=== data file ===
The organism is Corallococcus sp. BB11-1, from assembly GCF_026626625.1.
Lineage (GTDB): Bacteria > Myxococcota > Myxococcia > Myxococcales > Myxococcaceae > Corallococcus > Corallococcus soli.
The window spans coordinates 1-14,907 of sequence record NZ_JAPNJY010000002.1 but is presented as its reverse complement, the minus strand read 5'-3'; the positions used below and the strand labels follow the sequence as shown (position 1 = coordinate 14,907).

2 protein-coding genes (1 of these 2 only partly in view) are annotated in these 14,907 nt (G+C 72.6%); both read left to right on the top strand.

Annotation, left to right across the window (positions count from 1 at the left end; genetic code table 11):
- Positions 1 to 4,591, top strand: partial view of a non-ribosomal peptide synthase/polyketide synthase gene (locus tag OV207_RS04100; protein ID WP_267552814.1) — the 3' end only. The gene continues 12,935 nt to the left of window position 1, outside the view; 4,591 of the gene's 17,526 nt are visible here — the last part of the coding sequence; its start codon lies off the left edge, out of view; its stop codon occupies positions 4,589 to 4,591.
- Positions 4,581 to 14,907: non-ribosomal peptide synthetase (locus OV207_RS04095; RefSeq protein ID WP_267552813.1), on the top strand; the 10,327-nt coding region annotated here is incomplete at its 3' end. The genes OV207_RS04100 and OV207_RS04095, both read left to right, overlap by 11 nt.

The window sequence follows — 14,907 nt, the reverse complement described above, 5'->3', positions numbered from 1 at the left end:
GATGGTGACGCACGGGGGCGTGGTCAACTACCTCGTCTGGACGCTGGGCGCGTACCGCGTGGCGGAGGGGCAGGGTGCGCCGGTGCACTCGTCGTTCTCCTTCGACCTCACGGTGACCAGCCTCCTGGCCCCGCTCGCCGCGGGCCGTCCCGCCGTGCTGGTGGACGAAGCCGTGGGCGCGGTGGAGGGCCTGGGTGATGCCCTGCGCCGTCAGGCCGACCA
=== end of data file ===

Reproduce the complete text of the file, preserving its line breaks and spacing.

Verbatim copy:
The organism is Corallococcus sp. BB11-1, from assembly GCF_026626625.1.
Lineage (GTDB): Bacteria > Myxococcota > Myxococcia > Myxococcales > Myxococcaceae > Corallococcus > Corallococcus soli.
The window spans coordinates 1-14,907 of sequence record NZ_JAPNJY010000002.1 but is presented as its reverse complement, the minus strand read 5'-3'; the positions used below and the strand labels follow the sequence as shown (position 1 = coordinate 14,907).

2 protein-coding genes (1 of these 2 only partly in view) are annotated in these 14,907 nt (G+C 72.6%); both read left to right on the top strand.

Annotation, left to right across the window (positions count from 1 at the left end; genetic code table 11):
- Positions 1 to 4,591, top strand: partial view of a non-ribosomal peptide synthase/polyketide synthase gene (locus tag OV207_RS04100; protein ID WP_267552814.1) — the 3' end only. The gene continues 12,935 nt to the left of window position 1, outside the view; 4,591 of the gene's 17,526 nt are visible here — the last part of the coding sequence; its start codon lies off the left edge, out of view; its stop codon occupies positions 4,589 to 4,591.
- Positions 4,581 to 14,907: non-ribosomal peptide synthetase (locus OV207_RS04095; RefSeq protein ID WP_267552813.1), on the top strand; the 10,327-nt coding region annotated here is incomplete at its 3' end. The genes OV207_RS04100 and OV207_RS04095, both read left to right, overlap by 11 nt.

The window sequence follows — 14,907 nt, the reverse complement described above, 5'->3', positions numbered from 1 at the left end:
GATGGTGACGCACGGGGGCGTGGTCAACTACCTCGTCTGGACGCTGGGCGCGTACCGCGTGGCGGAGGGGCAGGGTGCGCCGGTGCACTCGTCGTTCTCCTTCGACCTCACGGTGACCAGCCTCCTGGCCCCGCTCGCCGCGGGCCGTCCCGCCGTGCTGGTGGACGAAGCCGTGGGCGCGGTGGAGGGCCTGGGTGATGCCCTGCGCCGTCAGGCCGACCA